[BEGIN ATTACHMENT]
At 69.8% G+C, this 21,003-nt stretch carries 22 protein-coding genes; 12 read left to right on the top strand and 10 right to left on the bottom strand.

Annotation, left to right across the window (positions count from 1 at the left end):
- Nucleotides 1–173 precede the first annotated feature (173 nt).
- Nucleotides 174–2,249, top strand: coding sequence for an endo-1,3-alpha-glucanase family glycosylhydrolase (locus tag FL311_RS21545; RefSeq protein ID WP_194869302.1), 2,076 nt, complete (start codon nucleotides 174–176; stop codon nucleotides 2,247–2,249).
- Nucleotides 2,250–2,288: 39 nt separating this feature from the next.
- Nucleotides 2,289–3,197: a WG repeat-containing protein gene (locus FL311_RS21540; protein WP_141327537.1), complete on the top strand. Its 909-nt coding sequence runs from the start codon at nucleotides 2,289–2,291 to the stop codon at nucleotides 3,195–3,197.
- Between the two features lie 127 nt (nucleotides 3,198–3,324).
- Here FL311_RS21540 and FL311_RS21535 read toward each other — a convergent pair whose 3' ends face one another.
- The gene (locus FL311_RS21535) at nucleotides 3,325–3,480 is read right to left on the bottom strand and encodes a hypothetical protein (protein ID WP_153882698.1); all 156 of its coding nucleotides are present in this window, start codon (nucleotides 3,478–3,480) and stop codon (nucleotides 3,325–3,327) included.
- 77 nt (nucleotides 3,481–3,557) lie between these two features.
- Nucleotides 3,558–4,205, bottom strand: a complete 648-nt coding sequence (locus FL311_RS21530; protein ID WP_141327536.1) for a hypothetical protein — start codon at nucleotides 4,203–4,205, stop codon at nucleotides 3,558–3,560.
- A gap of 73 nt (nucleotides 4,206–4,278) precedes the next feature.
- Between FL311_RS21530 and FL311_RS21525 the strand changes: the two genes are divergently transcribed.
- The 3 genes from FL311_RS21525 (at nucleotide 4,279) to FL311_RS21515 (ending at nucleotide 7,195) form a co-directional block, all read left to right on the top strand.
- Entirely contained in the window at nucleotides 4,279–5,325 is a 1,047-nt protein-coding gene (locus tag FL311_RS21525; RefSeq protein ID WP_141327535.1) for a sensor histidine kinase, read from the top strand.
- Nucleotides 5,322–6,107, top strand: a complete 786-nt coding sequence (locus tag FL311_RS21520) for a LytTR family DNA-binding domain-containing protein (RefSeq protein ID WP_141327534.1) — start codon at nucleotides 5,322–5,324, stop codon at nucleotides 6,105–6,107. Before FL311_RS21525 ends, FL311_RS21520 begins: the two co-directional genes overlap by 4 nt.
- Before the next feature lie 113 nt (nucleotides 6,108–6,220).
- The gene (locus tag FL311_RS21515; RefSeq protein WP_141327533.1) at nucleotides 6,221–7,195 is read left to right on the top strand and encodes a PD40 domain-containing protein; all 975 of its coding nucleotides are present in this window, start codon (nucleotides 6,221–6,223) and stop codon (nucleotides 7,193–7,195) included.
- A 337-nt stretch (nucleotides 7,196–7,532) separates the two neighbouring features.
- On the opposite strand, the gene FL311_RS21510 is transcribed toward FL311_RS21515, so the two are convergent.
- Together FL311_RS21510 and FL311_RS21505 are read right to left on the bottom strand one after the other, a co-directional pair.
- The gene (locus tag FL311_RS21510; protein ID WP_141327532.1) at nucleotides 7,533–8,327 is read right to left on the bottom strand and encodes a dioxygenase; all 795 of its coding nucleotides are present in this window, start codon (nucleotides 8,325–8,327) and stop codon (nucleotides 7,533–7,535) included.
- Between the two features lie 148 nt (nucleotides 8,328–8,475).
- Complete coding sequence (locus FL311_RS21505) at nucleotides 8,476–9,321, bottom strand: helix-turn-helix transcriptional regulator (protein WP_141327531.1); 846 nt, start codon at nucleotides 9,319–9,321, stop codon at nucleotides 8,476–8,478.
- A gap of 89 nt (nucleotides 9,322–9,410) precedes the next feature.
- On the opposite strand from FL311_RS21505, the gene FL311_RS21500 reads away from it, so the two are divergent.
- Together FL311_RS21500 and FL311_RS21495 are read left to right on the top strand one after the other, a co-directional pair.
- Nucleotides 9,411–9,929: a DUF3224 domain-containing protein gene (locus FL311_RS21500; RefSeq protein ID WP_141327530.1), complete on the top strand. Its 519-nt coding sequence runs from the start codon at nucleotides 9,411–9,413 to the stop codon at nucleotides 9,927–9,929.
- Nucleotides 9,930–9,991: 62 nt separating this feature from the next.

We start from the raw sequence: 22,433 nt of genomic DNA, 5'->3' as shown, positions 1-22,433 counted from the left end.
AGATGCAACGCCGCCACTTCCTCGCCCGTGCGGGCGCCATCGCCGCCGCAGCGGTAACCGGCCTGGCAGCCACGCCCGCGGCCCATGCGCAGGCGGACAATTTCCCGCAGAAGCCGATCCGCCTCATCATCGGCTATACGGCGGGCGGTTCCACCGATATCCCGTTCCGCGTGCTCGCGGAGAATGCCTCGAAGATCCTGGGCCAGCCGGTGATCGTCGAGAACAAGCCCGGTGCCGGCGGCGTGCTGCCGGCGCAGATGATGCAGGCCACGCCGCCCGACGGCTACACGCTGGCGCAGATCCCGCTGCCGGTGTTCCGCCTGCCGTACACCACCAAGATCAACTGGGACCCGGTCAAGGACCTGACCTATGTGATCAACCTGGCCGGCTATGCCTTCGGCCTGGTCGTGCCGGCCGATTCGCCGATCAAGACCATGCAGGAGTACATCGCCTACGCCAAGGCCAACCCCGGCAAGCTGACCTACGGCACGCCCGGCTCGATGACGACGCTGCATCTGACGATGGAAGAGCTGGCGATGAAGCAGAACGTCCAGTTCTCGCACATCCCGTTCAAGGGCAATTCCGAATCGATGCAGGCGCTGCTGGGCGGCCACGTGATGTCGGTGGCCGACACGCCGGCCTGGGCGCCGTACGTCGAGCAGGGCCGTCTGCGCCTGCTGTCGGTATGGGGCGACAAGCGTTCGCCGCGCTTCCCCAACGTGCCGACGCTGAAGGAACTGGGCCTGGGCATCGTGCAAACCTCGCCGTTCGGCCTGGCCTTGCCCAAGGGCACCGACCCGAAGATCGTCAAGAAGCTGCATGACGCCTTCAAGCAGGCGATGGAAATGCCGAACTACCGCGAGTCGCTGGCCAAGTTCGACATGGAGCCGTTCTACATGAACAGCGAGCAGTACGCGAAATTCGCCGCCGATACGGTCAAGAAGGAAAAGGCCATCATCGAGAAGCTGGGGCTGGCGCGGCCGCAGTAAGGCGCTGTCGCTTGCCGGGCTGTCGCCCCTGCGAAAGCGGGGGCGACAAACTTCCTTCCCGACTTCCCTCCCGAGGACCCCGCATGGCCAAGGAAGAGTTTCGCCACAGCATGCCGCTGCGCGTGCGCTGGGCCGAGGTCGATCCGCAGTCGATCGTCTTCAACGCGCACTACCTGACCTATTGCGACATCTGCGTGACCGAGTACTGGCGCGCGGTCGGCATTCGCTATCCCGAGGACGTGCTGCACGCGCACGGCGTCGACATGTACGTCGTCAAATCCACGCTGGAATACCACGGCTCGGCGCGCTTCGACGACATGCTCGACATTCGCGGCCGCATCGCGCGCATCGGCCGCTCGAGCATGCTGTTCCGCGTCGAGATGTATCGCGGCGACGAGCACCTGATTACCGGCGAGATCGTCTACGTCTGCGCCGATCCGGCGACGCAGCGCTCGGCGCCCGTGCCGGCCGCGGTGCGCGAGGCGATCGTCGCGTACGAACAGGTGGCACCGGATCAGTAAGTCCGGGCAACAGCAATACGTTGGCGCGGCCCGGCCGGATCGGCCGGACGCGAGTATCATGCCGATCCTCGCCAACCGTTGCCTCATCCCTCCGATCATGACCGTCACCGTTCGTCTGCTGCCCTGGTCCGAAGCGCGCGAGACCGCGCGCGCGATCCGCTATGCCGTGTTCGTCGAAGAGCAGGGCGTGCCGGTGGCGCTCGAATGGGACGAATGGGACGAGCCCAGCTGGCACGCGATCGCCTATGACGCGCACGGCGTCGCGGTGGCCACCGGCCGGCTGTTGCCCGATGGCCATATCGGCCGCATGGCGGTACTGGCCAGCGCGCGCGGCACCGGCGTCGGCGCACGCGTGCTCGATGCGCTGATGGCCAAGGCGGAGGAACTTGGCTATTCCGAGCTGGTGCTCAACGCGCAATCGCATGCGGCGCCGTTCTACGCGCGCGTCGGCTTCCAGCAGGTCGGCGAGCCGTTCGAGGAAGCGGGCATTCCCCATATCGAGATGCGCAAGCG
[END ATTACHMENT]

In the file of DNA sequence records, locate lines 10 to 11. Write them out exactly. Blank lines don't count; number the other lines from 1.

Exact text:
- 77 nt (nucleotides 3,481–3,557) lie between these two features.
- Nucleotides 3,558–4,205, bottom strand: a complete 648-nt coding sequence (locus FL311_RS21530; protein ID WP_141327536.1) for a hypothetical protein — start codon at nucleotides 4,203–4,205, stop codon at nucleotides 3,558–3,560.